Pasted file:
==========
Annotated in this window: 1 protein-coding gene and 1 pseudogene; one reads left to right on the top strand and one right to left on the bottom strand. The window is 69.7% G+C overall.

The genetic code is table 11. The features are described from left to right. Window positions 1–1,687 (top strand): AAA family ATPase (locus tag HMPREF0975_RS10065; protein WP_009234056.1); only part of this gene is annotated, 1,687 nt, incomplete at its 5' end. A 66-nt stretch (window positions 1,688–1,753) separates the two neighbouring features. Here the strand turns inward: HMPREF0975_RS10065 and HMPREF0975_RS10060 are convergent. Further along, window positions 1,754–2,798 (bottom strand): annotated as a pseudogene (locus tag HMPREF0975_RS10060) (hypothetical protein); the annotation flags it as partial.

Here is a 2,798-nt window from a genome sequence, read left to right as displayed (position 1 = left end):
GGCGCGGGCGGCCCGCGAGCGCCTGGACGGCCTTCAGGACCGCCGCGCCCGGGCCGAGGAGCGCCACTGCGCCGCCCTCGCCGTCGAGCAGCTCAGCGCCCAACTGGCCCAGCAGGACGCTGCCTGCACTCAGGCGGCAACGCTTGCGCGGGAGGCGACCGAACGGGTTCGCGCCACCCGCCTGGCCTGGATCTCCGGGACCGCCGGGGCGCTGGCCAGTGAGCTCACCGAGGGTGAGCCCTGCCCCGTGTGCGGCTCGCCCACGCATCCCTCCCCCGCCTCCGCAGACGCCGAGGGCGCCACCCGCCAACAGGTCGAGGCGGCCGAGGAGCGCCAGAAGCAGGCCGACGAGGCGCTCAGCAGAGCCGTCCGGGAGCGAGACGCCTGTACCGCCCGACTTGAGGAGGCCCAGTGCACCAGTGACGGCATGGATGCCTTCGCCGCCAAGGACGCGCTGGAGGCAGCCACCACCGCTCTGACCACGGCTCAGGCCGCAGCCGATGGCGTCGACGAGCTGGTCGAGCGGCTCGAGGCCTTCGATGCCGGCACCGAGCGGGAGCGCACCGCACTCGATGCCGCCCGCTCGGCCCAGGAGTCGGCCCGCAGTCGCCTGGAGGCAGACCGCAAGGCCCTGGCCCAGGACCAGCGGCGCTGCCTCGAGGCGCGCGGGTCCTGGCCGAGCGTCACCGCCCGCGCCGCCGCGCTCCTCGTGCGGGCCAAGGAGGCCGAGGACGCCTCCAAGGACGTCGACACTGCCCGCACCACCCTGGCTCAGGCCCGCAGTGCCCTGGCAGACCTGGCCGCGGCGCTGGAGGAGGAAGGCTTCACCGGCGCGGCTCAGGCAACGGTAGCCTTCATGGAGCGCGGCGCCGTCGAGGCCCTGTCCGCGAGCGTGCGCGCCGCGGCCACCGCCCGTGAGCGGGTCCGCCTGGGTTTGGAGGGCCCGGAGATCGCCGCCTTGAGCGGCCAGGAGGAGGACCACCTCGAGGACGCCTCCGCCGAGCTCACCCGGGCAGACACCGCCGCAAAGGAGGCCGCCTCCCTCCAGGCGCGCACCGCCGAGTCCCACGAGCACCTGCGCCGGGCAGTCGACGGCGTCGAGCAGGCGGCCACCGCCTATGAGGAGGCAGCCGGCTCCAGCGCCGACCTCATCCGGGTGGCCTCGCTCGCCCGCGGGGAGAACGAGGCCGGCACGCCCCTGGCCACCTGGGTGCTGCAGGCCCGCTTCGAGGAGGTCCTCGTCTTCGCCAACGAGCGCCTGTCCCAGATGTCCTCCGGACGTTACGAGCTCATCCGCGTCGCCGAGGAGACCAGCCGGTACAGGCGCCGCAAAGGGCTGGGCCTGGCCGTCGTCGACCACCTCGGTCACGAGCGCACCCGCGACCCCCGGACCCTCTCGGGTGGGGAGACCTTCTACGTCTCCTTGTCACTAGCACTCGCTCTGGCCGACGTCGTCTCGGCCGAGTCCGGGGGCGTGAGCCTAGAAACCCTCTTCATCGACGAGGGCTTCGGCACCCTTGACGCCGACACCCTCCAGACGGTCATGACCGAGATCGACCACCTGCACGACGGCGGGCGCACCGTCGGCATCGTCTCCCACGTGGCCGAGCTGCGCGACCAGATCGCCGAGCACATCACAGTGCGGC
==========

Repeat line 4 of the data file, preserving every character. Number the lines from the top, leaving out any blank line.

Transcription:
GGCGCGGGCGGCCCGCGAGCGCCTGGACGGCCTTCAGGACCGCCGCGCCCGGGCCGAGGAGCGCCACTGCGCCGCCCTCGCCGTCGAGCAGCTCAGCGCCCAACTGGCCCAGCAGGACGCTGCCTGCACTCAGGCGGCAACGCTTGCGCGGGAGGCGACCGAACGGGTTCGCGCCACCCGCCTGGCCTGGATCTCCGGGACCGCCGGGGCGCTGGCCAGTGAGCTCACCGAGGGTGAGCCCTGCCCCGTGTGCGGCTCGCCCACGCATCCCTCCCCCGCCTCCGCAGACGCCGAGGGCGCCACCCGCCAACAGGTCGAGGCGGCCGAGGAGCGCCAGAAGCAGGCCGACGAGGCGCTCAGCAGAGCCGTCCGGGAGCGAGACGCCTGTACCGCCCGACTTGAGGAGGCCCAGTGCACCAGTGACGGCATGGATGCCTTCGCCGCCAAGGACGCGCTGGAGGCAGCCACCACCGCTCTGACCACGGCTCAGGCCGCAGCCGATGGCGTCGACGAGCTGGTCGAGCGGCTCGAGGCCTTCGATGCCGGCACCGAGCGGGAGCGCACCGCACTCGATGCCGCCCGCTCGGCCCAGGAGTCGGCCCGCAGTCGCCTGGAGGCAGACCGCAAGGCCCTGGCCCAGGACCAGCGGCGCTGCCTCGAGGCGCGCGGGTCCTGGCCGAGCGTCACCGCCCGCGCCGCCGCGCTCCTCGTGCGGGCCAAGGAGGCCGAGGACGCCTCCAAGGACGTCGACACTGCCCGCACCACCCTGGCTCAGGCCCGCAGTGCCCTGGCAGACCTGGCCGCGGCGCTGGAGGAGGAAGGCTTCACCGGCGCGGCTCAGGCAACGGTAGCCTTCATGGAGCGCGGCGCCGTCGAGGCCCTGTCCGCGAGCGTGCGCGCCGCGGCCACCGCCCGTGAGCGGGTCCGCCTGGGTTTGGAGGGCCCGGAGATCGCCGCCTTGAGCGGCCAGGAGGAGGACCACCTCGAGGACGCCTCCGCCGAGCTCACCCGGGCAGACACCGCCGCAAAGGAGGCCGCCTCCCTCCAGGCGCGCACCGCCGAGTCCCACGAGCACCTGCGCCGGGCAGTCGACGGCGTCGAGCAGGCGGCCACCGCCTATGAGGAGGCAGCCGGCTCCAGCGCCGACCTCATCCGGGTGGCCTCGCTCGCCCGCGGGGAGAACGAGGCCGGCACGCCCCTGGCCACCTGGGTGCTGCAGGCCCGCTTCGAGGAGGTCCTCGTCTTCGCCAACGAGCGCCTGTCCCAGATGTCCTCCGGACGTTACGAGCTCATCCGCGTCGCCGAGGAGACCAGCCGGTACAGGCGCCGCAAAGGGCTGGGCCTGGCCGTCGTCGACCACCTCGGTCACGAGCGCACCCGCGACCCCCGGACCCTCTCGGGTGGGGAGACCTTCTACGTCTCCTTGTCACTAGCACTCGCTCTGGCCGACGTCGTCTCGGCCGAGTCCGGGGGCGTGAGCCTAGAAACCCTCTTCATCGACGAGGGCTTCGGCACCCTTGACGCCGACACCCTCCAGACGGTCATGACCGAGATCGACCACCTGCACGACGGCGGGCGCACCGTCGGCATCGTCTCCCACGTGGCCGAGCTGCGCGACCAGATCGCCGAGCACATCACAGTGCGGC